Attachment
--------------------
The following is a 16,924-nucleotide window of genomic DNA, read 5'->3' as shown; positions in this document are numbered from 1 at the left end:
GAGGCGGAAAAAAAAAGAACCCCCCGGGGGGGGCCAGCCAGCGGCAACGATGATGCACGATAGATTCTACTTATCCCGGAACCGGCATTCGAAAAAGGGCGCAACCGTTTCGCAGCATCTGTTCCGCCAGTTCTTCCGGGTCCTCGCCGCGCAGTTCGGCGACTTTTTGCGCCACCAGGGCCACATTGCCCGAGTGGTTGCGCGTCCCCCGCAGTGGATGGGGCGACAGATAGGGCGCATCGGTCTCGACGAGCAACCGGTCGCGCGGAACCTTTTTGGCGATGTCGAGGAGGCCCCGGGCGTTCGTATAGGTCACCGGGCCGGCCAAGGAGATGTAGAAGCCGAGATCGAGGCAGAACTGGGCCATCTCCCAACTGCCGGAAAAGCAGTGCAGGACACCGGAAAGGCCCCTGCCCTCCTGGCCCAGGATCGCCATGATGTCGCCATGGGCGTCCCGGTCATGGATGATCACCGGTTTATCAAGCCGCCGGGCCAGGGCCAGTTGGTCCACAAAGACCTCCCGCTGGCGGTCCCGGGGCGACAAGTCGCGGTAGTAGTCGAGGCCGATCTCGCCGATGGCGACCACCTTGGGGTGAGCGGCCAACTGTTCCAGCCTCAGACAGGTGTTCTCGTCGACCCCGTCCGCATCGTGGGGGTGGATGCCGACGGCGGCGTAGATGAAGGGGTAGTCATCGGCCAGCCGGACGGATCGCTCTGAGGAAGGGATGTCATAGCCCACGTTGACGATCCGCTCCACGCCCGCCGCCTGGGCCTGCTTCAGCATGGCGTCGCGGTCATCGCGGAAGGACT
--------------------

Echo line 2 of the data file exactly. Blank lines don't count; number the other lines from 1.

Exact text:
GAGGCGGAAAAAAAAAGAACCCCCCGGGGGGGGCCAGCCAGCGGCAACGATGATGCACGATAGATTCTACTTATCCCGGAACCGGCATTCGAAAAAGGGCGCAACCGTTTCGCAGCATCTGTTCCGCCAGTTCTTCCGGGTCCTCGCCGCGCAGTTCGGCGACTTTTTGCGCCACCAGGGCCACATTGCCCGAGTGGTTGCGCGTCCCCCGCAGTGGATGGGGCGACAGATAGGGCGCATCGGTCTCGACGAGCAACCGGTCGCGCGGAACCTTTTTGGCGATGTCGAGGAGGCCCCGGGCGTTCGTATAGGTCACCGGGCCGGCCAAGGAGATGTAGAAGCCGAGATCGAGGCAGAACTGGGCCATCTCCCAACTGCCGGAAAAGCAGTGCAGGACACCGGAAAGGCCCCTGCCCTCCTGGCCCAGGATCGCCATGATGTCGCCATGGGCGTCCCGGTCATGGATGATCACCGGTTTATCAAGCCGCCGGGCCAGGGCCAGTTGGTCCACAAAGACCTCCCGCTGGCGGTCCCGGGGCGACAAGTCGCGGTAGTAGTCGAGGCCGATCTCGCCGATGGCGACCACCTTGGGGTGAGCGGCCAACTGTTCCAGCCTCAGACAGGTGTTCTCGTCGACCCCGTCCGCATCGTGGGGGTGGATGCCGACGGCGGCGTAGATGAAGGGGTAGTCATCGGCCAGCCGGACGGATCGCTCTGAGGAAGGGATGTCATAGCCCACGTTGACGATCCGCTCCACGCCCGCCGCCTGGGCCTGCTTCAGCATGGCGTCGCGGTCATCGCGGAAGGACT